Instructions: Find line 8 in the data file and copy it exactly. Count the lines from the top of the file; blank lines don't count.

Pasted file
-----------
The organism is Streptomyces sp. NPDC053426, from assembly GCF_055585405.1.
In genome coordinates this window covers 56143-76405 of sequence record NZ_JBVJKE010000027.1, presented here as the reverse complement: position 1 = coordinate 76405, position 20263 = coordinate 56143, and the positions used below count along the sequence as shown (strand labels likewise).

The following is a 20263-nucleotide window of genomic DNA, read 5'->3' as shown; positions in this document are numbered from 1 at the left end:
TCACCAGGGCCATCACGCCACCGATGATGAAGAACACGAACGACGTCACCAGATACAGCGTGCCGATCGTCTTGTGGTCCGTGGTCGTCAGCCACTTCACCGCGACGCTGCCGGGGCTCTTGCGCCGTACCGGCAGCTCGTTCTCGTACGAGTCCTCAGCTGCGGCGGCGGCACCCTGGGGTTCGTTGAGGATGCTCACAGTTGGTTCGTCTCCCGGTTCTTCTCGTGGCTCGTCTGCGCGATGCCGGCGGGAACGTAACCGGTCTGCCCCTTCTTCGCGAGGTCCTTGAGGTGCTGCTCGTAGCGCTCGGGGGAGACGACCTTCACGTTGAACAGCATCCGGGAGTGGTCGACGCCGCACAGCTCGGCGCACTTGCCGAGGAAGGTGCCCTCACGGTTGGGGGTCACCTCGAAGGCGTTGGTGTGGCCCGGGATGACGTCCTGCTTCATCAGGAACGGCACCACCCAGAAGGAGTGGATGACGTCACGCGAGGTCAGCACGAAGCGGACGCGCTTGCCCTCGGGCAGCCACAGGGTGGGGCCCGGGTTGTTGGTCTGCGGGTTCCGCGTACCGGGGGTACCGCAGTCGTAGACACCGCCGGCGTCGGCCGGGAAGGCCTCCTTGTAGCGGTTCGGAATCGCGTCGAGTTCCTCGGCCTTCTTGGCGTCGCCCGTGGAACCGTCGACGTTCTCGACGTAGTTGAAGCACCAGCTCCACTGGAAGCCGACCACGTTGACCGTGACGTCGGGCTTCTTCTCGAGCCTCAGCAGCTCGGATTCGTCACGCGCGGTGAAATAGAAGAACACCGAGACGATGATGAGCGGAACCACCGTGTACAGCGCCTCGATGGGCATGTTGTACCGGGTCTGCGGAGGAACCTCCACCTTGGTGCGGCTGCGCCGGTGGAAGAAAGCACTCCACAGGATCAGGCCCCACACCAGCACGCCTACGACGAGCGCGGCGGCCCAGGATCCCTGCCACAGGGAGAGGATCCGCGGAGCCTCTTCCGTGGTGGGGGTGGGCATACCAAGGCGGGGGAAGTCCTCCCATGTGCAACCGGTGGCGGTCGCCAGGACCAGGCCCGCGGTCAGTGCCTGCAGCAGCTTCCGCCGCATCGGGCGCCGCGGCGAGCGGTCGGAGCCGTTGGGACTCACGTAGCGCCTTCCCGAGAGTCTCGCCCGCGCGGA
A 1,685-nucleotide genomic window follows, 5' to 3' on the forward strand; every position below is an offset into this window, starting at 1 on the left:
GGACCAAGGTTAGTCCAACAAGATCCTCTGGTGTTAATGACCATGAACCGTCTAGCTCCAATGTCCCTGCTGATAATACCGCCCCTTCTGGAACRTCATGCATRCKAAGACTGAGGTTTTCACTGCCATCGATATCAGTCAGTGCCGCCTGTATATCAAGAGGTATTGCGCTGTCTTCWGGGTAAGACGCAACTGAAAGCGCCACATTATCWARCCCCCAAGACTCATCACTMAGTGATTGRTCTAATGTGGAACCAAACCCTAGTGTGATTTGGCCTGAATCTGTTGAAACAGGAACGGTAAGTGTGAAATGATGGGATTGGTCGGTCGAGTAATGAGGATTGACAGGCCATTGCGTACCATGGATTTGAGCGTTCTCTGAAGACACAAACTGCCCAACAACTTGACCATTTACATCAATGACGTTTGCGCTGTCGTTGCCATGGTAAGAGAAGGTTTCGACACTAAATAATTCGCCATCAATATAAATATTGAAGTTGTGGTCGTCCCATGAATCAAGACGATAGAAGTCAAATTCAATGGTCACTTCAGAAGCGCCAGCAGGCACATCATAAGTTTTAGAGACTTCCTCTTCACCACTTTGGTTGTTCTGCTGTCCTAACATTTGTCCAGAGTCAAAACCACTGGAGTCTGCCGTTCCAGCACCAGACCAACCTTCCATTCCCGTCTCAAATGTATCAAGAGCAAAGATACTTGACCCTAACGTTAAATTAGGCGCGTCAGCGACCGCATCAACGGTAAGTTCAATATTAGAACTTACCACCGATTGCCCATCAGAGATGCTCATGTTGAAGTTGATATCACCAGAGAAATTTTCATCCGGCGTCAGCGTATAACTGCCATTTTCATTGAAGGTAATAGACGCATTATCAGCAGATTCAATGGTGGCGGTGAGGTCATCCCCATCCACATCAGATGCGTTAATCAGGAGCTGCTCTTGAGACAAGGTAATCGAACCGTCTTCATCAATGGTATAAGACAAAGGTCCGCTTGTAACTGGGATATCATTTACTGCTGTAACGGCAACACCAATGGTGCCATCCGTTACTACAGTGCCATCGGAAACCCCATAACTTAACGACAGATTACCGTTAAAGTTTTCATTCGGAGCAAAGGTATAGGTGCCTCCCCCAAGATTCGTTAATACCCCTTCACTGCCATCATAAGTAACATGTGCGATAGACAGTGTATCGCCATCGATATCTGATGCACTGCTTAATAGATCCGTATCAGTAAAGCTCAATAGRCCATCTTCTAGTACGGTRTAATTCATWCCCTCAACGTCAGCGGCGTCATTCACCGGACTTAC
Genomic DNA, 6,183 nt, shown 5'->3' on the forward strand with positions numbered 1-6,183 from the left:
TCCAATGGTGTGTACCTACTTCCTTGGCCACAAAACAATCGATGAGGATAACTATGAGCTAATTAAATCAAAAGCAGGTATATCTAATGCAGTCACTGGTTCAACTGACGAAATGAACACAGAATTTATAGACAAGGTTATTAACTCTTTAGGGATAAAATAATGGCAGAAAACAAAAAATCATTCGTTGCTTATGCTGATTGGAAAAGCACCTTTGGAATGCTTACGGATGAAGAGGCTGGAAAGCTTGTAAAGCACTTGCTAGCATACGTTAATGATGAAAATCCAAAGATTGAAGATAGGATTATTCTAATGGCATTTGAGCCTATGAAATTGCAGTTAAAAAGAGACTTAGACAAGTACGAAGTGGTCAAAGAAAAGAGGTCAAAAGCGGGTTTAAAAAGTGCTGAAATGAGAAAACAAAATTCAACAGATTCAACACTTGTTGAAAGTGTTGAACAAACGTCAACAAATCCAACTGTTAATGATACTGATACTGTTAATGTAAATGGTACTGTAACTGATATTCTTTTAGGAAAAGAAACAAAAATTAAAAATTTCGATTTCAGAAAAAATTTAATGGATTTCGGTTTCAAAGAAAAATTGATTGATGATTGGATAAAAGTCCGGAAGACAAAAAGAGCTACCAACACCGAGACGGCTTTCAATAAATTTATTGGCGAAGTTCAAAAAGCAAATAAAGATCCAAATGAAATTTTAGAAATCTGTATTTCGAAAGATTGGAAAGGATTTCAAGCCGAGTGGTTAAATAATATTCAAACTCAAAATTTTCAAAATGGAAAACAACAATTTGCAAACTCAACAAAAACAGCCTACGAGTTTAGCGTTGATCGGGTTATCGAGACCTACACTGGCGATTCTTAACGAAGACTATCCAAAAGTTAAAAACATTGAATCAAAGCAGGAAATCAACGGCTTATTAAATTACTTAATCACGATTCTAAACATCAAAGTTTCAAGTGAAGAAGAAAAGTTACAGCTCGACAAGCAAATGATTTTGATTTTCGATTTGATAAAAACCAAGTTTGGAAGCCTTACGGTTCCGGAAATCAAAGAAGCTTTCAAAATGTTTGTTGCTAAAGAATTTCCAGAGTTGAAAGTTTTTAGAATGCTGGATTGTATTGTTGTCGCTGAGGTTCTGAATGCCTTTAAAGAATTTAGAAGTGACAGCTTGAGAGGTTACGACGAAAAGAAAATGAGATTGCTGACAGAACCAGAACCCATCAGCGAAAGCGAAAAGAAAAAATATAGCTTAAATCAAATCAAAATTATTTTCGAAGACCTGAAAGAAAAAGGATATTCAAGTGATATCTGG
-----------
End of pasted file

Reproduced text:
TCCAATGGTGTGTACCTACTTCCTTGGCCACAAAACAATCGATGAGGATAACTATGAGCTAATTAAATCAAAAGCAGGTATATCTAATGCAGTCACTGGTTCAACTGACGAAATGAACACAGAATTTATAGACAAGGTTATTAACTCTTTAGGGATAAAATAATGGCAGAAAACAAAAAATCATTCGTTGCTTATGCTGATTGGAAAAGCACCTTTGGAATGCTTACGGATGAAGAGGCTGGAAAGCTTGTAAAGCACTTGCTAGCATACGTTAATGATGAAAATCCAAAGATTGAAGATAGGATTATTCTAATGGCATTTGAGCCTATGAAATTGCAGTTAAAAAGAGACTTAGACAAGTACGAAGTGGTCAAAGAAAAGAGGTCAAAAGCGGGTTTAAAAAGTGCTGAAATGAGAAAACAAAATTCAACAGATTCAACACTTGTTGAAAGTGTTGAACAAACGTCAACAAATCCAACTGTTAATGATACTGATACTGTTAATGTAAATGGTACTGTAACTGATATTCTTTTAGGAAAAGAAACAAAAATTAAAAATTTCGATTTCAGAAAAAATTTAATGGATTTCGGTTTCAAAGAAAAATTGATTGATGATTGGATAAAAGTCCGGAAGACAAAAAGAGCTACCAACACCGAGACGGCTTTCAATAAATTTATTGGCGAAGTTCAAAAAGCAAATAAAGATCCAAATGAAATTTTAGAAATCTGTATTTCGAAAGATTGGAAAGGATTTCAAGCCGAGTGGTTAAATAATATTCAAACTCAAAATTTTCAAAATGGAAAACAACAATTTGCAAACTCAACAAAAACAGCCTACGAGTTTAGCGTTGATCGGGTTATCGAGACCTACACTGGCGATTCTTAACGAAGACTATCCAAAAGTTAAAAACATTGAATCAAAGCAGGAAATCAACGGCTTATTAAATTACTTAATCACGATTCTAAACATCAAAGTTTCAAGTGAAGAAGAAAAGTTACAGCTCGACAAGCAAATGATTTTGATTTTCGATTTGATAAAAACCAAGTTTGGAAGCCTTACGGTTCCGGAAATCAAAGAAGCTTTCAAAATGTTTGTTGCTAAAGAATTTCCAGAGTTGAAAGTTTTTAGAATGCTGGATTGTATTGTTGTCGCTGAGGTTCTGAATGCCTTTAAAGAATTTAGAAGTGACAGCTTGAGAGGTTACGACGAAAAGAAAATGAGATTGCTGACAGAACCAGAACCCATCAGCGAAAGCGAAAAGAAAAAATATAGCTTAAATCAAATCAAAATTATTTTCGAAGACCTGAAAGAAAAAGGATATTCAAGTGATATCTGG